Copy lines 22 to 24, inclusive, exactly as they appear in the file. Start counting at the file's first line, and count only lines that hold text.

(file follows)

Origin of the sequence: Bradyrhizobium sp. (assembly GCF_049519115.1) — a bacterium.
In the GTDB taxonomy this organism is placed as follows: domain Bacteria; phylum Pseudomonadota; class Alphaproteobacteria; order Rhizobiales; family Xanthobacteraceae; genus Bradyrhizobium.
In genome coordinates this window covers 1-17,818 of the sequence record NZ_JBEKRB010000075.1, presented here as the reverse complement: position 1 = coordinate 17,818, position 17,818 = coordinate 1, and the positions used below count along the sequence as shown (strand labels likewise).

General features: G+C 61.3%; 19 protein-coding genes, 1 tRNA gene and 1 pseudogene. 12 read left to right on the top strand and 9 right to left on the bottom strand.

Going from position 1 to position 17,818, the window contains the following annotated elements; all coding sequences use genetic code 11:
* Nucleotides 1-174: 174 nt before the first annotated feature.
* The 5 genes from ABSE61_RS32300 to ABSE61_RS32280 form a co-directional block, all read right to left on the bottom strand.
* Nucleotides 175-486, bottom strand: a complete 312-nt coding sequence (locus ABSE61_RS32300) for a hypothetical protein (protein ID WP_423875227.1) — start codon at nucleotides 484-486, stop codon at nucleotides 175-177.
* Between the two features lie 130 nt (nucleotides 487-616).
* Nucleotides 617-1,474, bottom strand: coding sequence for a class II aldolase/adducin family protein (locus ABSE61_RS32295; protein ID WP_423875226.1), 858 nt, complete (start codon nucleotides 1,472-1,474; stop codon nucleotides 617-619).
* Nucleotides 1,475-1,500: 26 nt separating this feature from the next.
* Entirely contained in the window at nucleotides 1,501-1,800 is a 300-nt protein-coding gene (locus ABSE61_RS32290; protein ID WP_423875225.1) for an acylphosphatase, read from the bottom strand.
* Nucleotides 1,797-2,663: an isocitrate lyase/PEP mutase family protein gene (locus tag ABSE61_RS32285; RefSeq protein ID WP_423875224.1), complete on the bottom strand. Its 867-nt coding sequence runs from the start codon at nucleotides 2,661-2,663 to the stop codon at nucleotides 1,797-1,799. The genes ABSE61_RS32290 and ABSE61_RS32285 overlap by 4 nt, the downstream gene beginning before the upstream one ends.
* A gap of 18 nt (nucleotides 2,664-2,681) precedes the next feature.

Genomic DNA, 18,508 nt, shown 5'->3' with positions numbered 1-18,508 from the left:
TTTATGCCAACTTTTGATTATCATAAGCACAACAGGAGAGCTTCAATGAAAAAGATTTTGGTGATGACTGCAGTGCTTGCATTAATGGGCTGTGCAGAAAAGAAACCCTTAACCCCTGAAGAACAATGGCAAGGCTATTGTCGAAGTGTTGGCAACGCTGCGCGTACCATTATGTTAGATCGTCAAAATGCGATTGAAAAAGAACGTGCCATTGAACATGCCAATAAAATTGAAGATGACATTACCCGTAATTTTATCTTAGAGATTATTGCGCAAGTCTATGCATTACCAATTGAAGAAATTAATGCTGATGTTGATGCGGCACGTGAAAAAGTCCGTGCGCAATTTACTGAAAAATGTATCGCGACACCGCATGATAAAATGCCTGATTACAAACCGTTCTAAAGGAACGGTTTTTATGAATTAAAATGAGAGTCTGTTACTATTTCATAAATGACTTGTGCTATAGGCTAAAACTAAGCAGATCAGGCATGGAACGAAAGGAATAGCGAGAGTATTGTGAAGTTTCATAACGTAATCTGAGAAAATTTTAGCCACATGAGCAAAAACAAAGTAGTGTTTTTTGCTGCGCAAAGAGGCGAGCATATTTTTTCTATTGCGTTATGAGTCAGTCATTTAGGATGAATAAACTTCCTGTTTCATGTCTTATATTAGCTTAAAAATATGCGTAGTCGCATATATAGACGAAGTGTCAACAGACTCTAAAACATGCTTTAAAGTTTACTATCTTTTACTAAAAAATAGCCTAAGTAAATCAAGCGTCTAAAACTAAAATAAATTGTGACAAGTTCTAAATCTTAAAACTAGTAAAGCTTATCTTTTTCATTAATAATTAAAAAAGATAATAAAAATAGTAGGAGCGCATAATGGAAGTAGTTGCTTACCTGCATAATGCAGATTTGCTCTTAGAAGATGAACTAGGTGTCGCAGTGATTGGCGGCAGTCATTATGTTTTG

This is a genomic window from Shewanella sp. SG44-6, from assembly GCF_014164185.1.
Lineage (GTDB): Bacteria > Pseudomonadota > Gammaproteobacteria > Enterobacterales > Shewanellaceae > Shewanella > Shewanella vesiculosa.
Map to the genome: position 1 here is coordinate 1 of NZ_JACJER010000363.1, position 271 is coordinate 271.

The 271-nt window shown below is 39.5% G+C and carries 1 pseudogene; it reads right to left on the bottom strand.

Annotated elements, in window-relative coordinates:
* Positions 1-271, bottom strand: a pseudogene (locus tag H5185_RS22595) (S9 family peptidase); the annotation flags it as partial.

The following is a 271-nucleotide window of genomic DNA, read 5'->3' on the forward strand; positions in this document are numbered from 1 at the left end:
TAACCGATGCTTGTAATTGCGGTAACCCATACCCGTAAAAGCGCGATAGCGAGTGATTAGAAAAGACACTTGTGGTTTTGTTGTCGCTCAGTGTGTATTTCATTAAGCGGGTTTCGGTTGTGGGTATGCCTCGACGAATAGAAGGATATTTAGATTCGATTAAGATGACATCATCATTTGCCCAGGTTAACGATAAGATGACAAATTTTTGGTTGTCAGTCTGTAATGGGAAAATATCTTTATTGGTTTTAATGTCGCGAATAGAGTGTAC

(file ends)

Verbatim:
* Positions 1-271, bottom strand: a pseudogene (locus tag H5185_RS22595) (S9 family peptidase); the annotation flags it as partial.

The following is a 271-nucleotide window of genomic DNA, read 5'->3' on the forward strand; positions in this document are numbered from 1 at the left end:
TAACCGATGCTTGTAATTGCGGTAACCCATACCCGTAAAAGCGCGATAGCGAGTGATTAGAAAAGACACTTGTGGTTTTGTTGTCGCTCAGTGTGTATTTCATTAAGCGGGTTTCGGTTGTGGGTATGCCTCGACGAATAGAAGGATATTTAGATTCGATTAAGATGACATCATCATTTGCCCAGGTTAACGATAAGATGACAAATTTTTGGTTGTCAGTCTGTAATGGGAAAATATCTTTATTGGTTTTAATGTCGCGAATAGAGTGTAC